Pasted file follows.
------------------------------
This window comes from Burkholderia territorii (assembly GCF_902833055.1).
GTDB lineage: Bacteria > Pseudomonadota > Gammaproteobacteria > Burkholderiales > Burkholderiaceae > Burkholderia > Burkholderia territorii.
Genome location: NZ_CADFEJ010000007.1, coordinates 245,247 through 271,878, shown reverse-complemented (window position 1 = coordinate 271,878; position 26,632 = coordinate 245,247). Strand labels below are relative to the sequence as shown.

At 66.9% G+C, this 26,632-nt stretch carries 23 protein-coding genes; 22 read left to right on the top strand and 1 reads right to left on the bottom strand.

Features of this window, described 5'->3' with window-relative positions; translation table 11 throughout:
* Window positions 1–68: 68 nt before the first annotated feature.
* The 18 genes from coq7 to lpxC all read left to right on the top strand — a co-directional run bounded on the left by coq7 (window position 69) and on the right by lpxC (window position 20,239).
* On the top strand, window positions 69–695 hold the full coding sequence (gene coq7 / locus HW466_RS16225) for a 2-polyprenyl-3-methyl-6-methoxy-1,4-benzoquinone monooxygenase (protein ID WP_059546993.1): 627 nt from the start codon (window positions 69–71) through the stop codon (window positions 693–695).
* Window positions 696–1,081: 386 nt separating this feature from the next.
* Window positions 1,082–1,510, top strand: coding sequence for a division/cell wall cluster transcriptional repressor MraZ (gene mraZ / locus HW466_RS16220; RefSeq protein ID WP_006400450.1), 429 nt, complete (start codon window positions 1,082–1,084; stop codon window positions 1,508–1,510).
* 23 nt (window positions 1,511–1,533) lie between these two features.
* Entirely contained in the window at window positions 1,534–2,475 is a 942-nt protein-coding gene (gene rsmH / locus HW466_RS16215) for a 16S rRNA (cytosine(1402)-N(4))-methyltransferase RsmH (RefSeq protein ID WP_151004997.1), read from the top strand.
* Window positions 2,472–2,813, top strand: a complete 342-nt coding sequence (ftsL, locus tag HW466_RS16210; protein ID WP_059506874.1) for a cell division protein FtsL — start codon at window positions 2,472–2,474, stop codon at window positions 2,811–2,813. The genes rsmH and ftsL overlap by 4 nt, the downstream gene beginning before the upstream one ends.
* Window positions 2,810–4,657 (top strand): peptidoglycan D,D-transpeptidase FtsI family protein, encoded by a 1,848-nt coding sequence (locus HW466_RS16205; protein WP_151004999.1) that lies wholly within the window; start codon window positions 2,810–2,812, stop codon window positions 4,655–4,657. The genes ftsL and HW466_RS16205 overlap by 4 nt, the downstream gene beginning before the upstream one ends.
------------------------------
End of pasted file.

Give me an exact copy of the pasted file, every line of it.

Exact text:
This window comes from Burkholderia territorii (assembly GCF_902833055.1).
GTDB lineage: Bacteria > Pseudomonadota > Gammaproteobacteria > Burkholderiales > Burkholderiaceae > Burkholderia > Burkholderia territorii.
Genome location: NZ_CADFEJ010000007.1, coordinates 245,247 through 271,878, shown reverse-complemented (window position 1 = coordinate 271,878; position 26,632 = coordinate 245,247). Strand labels below are relative to the sequence as shown.

At 66.9% G+C, this 26,632-nt stretch carries 23 protein-coding genes; 22 read left to right on the top strand and 1 reads right to left on the bottom strand.

Features of this window, described 5'->3' with window-relative positions; translation table 11 throughout:
* Window positions 1–68: 68 nt before the first annotated feature.
* The 18 genes from coq7 to lpxC all read left to right on the top strand — a co-directional run bounded on the left by coq7 (window position 69) and on the right by lpxC (window position 20,239).
* On the top strand, window positions 69–695 hold the full coding sequence (gene coq7 / locus HW466_RS16225) for a 2-polyprenyl-3-methyl-6-methoxy-1,4-benzoquinone monooxygenase (protein ID WP_059546993.1): 627 nt from the start codon (window positions 69–71) through the stop codon (window positions 693–695).
* Window positions 696–1,081: 386 nt separating this feature from the next.
* Window positions 1,082–1,510, top strand: coding sequence for a division/cell wall cluster transcriptional repressor MraZ (gene mraZ / locus HW466_RS16220; RefSeq protein ID WP_006400450.1), 429 nt, complete (start codon window positions 1,082–1,084; stop codon window positions 1,508–1,510).
* 23 nt (window positions 1,511–1,533) lie between these two features.
* Entirely contained in the window at window positions 1,534–2,475 is a 942-nt protein-coding gene (gene rsmH / locus HW466_RS16215) for a 16S rRNA (cytosine(1402)-N(4))-methyltransferase RsmH (RefSeq protein ID WP_151004997.1), read from the top strand.
* Window positions 2,472–2,813, top strand: a complete 342-nt coding sequence (ftsL, locus tag HW466_RS16210; protein ID WP_059506874.1) for a cell division protein FtsL — start codon at window positions 2,472–2,474, stop codon at window positions 2,811–2,813. The genes rsmH and ftsL overlap by 4 nt, the downstream gene beginning before the upstream one ends.
* Window positions 2,810–4,657 (top strand): peptidoglycan D,D-transpeptidase FtsI family protein, encoded by a 1,848-nt coding sequence (locus HW466_RS16205; protein WP_151004999.1) that lies wholly within the window; start codon window positions 2,810–2,812, stop codon window positions 4,655–4,657. The genes ftsL and HW466_RS16205 overlap by 4 nt, the downstream gene beginning before the upstream one ends.